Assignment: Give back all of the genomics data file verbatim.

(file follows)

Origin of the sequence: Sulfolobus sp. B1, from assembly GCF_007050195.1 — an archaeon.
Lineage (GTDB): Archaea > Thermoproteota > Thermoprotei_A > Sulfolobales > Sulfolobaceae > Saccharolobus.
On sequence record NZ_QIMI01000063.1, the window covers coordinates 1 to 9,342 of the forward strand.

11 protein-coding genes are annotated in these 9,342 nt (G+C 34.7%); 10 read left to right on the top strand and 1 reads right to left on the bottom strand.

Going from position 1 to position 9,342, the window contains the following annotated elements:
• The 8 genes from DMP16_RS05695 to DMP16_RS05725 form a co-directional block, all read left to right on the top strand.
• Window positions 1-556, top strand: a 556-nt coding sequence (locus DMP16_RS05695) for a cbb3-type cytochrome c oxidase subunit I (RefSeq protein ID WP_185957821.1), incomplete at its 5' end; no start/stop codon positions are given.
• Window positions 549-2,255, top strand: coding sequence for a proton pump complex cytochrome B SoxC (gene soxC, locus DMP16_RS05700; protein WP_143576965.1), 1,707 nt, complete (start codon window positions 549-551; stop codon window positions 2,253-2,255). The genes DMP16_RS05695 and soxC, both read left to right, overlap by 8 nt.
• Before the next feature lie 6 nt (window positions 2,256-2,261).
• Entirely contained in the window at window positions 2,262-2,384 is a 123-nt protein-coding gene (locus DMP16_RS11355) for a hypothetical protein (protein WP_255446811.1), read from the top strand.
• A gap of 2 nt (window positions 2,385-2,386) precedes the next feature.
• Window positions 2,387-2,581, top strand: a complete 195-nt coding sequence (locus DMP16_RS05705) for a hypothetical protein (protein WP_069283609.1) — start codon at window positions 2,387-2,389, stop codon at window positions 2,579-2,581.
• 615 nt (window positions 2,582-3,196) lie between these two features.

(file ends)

Origin of the sequence: Sulfolobus sp. B1, from assembly GCF_007050195.1 — an archaeon.
Lineage (GTDB): Archaea > Thermoproteota > Thermoprotei_A > Sulfolobales > Sulfolobaceae > Saccharolobus.
On sequence record NZ_QIMI01000063.1, the window covers coordinates 1 to 9,342 of the forward strand.

11 protein-coding genes are annotated in these 9,342 nt (G+C 34.7%); 10 read left to right on the top strand and 1 reads right to left on the bottom strand.

Going from position 1 to position 9,342, the window contains the following annotated elements:
• The 8 genes from DMP16_RS05695 to DMP16_RS05725 form a co-directional block, all read left to right on the top strand.
• Window positions 1-556, top strand: a 556-nt coding sequence (locus DMP16_RS05695) for a cbb3-type cytochrome c oxidase subunit I (RefSeq protein ID WP_185957821.1), incomplete at its 5' end; no start/stop codon positions are given.
• Window positions 549-2,255, top strand: coding sequence for a proton pump complex cytochrome B SoxC (gene soxC, locus DMP16_RS05700; protein WP_143576965.1), 1,707 nt, complete (start codon window positions 549-551; stop codon window positions 2,253-2,255). The genes DMP16_RS05695 and soxC, both read left to right, overlap by 8 nt.
• Before the next feature lie 6 nt (window positions 2,256-2,261).
• Entirely contained in the window at window positions 2,262-2,384 is a 123-nt protein-coding gene (locus DMP16_RS11355) for a hypothetical protein (protein WP_255446811.1), read from the top strand.
• A gap of 2 nt (window positions 2,385-2,386) precedes the next feature.
• Window positions 2,387-2,581, top strand: a complete 195-nt coding sequence (locus DMP16_RS05705) for a hypothetical protein (protein WP_069283609.1) — start codon at window positions 2,387-2,389, stop codon at window positions 2,579-2,581.
• 615 nt (window positions 2,582-3,196) lie between these two features.